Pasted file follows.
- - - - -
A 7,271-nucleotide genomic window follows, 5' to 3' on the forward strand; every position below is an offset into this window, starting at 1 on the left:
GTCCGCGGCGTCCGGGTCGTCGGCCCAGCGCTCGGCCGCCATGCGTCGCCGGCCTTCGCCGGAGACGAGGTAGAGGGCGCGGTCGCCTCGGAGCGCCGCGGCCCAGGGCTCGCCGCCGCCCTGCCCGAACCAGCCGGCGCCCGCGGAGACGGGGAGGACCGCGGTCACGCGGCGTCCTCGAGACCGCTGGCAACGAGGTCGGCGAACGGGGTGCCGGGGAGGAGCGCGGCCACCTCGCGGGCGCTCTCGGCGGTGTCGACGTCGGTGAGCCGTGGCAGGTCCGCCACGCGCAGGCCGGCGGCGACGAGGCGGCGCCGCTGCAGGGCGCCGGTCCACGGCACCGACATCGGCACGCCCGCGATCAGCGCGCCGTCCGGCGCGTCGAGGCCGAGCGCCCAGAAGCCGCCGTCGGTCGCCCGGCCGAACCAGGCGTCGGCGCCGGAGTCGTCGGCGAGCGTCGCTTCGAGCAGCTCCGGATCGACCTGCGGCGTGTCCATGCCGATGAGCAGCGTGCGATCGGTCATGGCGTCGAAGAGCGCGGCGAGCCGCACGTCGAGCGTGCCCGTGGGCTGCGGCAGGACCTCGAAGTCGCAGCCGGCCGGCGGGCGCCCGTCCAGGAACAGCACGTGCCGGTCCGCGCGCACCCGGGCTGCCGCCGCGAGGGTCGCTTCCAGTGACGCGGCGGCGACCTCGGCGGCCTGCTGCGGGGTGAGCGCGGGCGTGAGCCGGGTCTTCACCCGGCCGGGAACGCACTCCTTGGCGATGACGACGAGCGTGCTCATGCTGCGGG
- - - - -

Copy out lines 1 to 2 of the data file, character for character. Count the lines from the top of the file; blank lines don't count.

A 7,271-nucleotide genomic window follows, 5' to 3' on the forward strand; every position below is an offset into this window, starting at 1 on the left:
GTCCGCGGCGTCCGGGTCGTCGGCCCAGCGCTCGGCCGCCATGCGTCGCCGGCCTTCGCCGGAGACGAGGTAGAGGGCGCGGTCGCCTCGGAGCGCCGCGGCCCAGGGCTCGCCGCCGCCCTGCCCGAACCAGCCGGCGCCCGCGGAGACGGGGAGGACCGCGGTCACGCGGCGTCCTCGAGACCGCTGGCAACGAGGTCGGCGAACGGGGTGCCGGGGAGGAGCGCGGCCACCTCGCGGGCGCTCTCGGCGGTGTCGACGTCGGTGAGCCGTGGCAGGTCCGCCACGCGCAGGCCGGCGGCGACGAGGCGGCGCCGCTGCAGGGCGCCGGTCCACGGCACCGACATCGGCACGCCCGCGATCAGCGCGCCGTCCGGCGCGTCGAGGCCGAGCGCCCAGAAGCCGCCGTCGGTCGCCCGGCCGAACCAGGCGTCGGCGCCGGAGTCGTCGGCGAGCGTCGCTTCGAGCAGCTCCGGATCGACCTGCGGCGTGTCCATGCCGATGAGCAGCGTGCGATCGGTCATGGCGTCGAAGAGCGCGGCGAGCCGCACGTCGAGCGTGCCCGTGGGCTGCGGCAGGACCTCGAAGTCGCAGCCGGCCGGCGGGCGCCCGTCCAGGAACAGCACGTGCCGGTCCGCGCGCACCCGGGCTGCCGCCGCGAGGGTCGCTTCCAGTGACGCGGCGGCGACCTCGGCGGCCTGCTGCGGGGTGAGCGCGGGCGTGAGCCGGGTCTTCACCCGGCCGGGAACGCACTCCTTGGCGATGACGACGAGCGTGCTCATGCTGCGGG